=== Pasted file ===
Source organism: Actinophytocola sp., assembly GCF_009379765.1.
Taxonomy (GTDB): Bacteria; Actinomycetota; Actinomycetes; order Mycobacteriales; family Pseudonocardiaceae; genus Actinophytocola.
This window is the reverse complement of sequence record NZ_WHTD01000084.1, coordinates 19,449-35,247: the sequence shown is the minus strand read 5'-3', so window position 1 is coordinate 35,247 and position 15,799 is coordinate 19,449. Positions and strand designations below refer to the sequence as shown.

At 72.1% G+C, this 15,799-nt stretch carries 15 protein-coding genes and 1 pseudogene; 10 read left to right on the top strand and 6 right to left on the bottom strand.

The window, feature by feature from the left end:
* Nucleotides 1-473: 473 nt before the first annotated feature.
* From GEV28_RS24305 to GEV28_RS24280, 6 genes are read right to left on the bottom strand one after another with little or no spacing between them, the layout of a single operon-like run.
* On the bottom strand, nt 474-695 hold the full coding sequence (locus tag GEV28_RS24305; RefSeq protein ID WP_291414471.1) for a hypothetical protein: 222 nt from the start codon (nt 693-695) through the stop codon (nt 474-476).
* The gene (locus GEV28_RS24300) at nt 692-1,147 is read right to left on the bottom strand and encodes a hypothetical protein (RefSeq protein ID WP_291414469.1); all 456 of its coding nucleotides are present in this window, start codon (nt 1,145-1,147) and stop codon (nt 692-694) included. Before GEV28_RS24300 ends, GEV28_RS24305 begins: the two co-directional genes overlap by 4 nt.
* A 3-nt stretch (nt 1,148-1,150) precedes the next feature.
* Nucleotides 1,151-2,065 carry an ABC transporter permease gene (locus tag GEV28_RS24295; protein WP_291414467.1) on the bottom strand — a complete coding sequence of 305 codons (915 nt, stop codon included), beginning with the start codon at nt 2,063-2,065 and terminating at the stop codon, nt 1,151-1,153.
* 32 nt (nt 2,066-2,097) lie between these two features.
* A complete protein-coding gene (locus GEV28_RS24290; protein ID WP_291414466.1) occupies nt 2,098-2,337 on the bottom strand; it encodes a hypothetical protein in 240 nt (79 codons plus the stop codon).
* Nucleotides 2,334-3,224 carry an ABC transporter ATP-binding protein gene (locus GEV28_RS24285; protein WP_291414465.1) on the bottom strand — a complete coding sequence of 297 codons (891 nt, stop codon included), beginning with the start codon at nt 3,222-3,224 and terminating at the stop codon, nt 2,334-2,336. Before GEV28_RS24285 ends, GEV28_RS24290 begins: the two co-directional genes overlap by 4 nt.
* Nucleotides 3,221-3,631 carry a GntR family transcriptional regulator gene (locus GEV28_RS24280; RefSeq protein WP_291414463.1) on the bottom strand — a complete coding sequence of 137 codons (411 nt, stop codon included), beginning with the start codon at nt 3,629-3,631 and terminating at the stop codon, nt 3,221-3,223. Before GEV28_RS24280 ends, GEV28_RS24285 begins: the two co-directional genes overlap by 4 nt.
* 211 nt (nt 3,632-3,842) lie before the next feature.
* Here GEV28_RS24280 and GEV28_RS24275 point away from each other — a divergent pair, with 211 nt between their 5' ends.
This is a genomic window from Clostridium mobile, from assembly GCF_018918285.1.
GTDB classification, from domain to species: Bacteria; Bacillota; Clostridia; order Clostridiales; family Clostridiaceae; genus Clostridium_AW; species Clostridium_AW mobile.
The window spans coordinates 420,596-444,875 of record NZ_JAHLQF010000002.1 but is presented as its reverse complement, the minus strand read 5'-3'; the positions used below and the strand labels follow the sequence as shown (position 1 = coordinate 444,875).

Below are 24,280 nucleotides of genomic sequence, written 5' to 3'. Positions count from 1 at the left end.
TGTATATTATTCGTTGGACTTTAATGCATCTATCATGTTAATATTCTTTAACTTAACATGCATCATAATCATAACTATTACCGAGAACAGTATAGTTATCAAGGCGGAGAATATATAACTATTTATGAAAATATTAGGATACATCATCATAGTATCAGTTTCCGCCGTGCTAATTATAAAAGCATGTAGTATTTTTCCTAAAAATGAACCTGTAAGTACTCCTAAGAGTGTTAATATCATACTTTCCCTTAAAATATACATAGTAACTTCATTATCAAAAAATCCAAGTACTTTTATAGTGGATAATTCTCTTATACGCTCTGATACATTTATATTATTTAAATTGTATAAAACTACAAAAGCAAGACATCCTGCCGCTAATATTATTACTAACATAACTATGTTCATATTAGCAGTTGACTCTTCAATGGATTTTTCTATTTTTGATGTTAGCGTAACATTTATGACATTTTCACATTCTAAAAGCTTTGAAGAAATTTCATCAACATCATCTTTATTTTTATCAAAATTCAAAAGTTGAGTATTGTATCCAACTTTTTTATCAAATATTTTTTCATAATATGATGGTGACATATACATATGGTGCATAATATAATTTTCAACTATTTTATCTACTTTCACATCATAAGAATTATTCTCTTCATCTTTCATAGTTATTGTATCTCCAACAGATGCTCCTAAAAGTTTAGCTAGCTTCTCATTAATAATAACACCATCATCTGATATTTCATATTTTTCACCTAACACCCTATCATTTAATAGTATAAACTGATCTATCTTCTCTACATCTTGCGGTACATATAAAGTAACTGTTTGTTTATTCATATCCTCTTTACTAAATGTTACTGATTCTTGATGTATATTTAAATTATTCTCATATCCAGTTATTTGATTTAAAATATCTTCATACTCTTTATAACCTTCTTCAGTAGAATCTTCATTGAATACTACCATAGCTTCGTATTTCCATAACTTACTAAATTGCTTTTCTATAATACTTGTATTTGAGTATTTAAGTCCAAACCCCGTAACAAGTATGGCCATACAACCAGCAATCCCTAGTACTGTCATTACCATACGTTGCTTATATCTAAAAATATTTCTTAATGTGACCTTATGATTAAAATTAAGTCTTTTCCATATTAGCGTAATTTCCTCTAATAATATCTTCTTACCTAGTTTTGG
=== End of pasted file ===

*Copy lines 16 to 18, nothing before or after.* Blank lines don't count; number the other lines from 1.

* 211 nt (nt 3,632-3,842) lie before the next feature.
* Here GEV28_RS24280 and GEV28_RS24275 point away from each other — a divergent pair, with 211 nt between their 5' ends.
This is a genomic window from Clostridium mobile, from assembly GCF_018918285.1.